This opinion will be unpublished and

may not be cited except as provided by

Minn. Stat. § 480A.08, subd. 3 (2000).






State of Minnesota,





Ruben Cruz,



Filed June 12, 2001

Affirmed in part, reversed in part, and remanded

Lindberg, Judge*


Brown County District Court

File No. K0049



Mike Hatch, Attorney General, Robert A. Stanich, Assistant Attorney General, 525 Park Street, Suite 500, St. Paul, MN 55103-2106; and


James R. Olson, Brown County Attorney, 519 Center Street, Box 428, New Ulm, MN 56073 (for respondent)


John M. Stuart, State Public Defender, Roy G. Spurbeck, Assistant State Public Defender, 2829 University Avenue Southeast, Suite 600, Minneapolis, MN 55414 (for appellant)



            Considered and decided by Kalitowski, Presiding Judge, Peterson, Judge, and Lindberg, Judge.

U N P U B L I S H E D   O P I N I O N


            Appellant Ruben Cruz challenges his conviction for assault in the second degree, claiming that the district court erred in permitting the prosecutor to elicit testimony concerning Cruz’s prior shoplifting conviction for the purpose of impeachment.  Cruz also argues that the district court erred in imposing multiple sentences for conduct that constituted a single behavioral incident.  We affirm in part, reverse in part, and remand for re-sentencing.


On January 24, 2000, Cruz attempted to steal a car from the parking lot of a store in New Ulm.  After entering a car and breaking the steering column in order to hot-wire the car, Cruz noticed that two people were walking toward the car.  Correctly suspecting that the people were the owners of the car, Cruz exited the car, began walking away for a short distance, and finally started to run away from the scene of the attempted theft.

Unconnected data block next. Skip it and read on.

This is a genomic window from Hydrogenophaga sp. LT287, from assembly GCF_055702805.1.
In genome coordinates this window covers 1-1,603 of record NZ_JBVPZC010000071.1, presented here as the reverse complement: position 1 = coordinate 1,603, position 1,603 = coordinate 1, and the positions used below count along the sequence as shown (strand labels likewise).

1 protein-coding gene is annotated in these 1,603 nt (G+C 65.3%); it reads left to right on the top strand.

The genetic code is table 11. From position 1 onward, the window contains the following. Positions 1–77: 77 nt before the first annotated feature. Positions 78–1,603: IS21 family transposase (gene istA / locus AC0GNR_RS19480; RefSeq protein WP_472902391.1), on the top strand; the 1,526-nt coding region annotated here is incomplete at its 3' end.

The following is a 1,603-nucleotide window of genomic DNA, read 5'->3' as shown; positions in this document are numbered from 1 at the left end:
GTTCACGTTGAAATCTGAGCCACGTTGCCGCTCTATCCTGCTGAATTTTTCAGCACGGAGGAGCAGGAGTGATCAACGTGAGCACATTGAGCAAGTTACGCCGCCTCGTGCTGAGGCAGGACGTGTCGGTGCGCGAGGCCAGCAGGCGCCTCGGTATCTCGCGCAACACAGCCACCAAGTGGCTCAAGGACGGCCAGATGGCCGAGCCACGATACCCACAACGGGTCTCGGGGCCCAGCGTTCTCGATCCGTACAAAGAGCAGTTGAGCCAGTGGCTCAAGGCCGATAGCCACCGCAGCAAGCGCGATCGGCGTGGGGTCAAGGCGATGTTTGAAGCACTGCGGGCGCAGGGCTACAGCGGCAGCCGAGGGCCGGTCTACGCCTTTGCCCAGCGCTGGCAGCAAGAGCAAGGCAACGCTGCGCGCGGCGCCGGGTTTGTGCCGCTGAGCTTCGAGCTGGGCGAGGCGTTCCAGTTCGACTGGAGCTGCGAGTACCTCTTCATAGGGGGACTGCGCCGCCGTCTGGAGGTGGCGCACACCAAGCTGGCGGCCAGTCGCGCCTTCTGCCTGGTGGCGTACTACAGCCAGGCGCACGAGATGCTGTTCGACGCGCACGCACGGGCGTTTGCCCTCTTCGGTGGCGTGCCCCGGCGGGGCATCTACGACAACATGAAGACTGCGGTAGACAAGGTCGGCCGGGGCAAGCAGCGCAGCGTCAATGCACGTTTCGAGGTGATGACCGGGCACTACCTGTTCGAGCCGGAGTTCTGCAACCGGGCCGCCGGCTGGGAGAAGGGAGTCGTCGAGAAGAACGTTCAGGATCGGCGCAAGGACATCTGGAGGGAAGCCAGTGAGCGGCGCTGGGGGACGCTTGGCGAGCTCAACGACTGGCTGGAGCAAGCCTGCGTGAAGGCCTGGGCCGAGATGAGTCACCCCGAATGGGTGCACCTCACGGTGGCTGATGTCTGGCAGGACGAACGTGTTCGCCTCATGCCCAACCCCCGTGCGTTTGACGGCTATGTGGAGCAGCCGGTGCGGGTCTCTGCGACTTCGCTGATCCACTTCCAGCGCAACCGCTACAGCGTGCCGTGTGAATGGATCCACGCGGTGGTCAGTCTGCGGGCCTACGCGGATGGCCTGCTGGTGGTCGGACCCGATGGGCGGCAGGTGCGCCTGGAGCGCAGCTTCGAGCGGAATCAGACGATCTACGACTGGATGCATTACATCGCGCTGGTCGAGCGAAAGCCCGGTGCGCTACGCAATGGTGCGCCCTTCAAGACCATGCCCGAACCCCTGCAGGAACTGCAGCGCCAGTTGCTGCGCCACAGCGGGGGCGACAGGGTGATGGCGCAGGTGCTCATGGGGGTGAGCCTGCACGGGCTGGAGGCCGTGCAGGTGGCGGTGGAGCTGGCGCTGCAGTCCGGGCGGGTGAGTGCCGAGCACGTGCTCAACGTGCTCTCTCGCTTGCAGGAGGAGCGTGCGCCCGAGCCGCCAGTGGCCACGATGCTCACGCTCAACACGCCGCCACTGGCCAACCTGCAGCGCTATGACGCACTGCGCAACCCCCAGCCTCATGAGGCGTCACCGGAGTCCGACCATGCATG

The two people whom Cruz had observed walking toward the car were Gary Rose and his daughter Stephanie.  Rose observed Cruz exiting the car, walking away, and later running away from the scene.  Upon discovering that his steering column had been damaged, Rose entered the car and, with Stephanie in the passenger seat, began to pursue Cruz.  During the ensuing chase, which lasted between 15 and 20 minutes, Cruz darted between houses and ran along streets.  Finally, after pursuing Cruz with his headlights turned off, Rose was able to get close enough to confront Cruz.  Rose exited the car, told Stephanie to stay in the car, and “tackled” Cruz after chasing him on foot for roughly 50 feet.  Rose then pinned Cruz to the ground and held him there until the police arrived a short time later, at which point the police placed Cruz under arrest.  The events that occurred between the “tackle” and the arrest constitute the subject matter of Cruz’s criminal trial and the present appeal.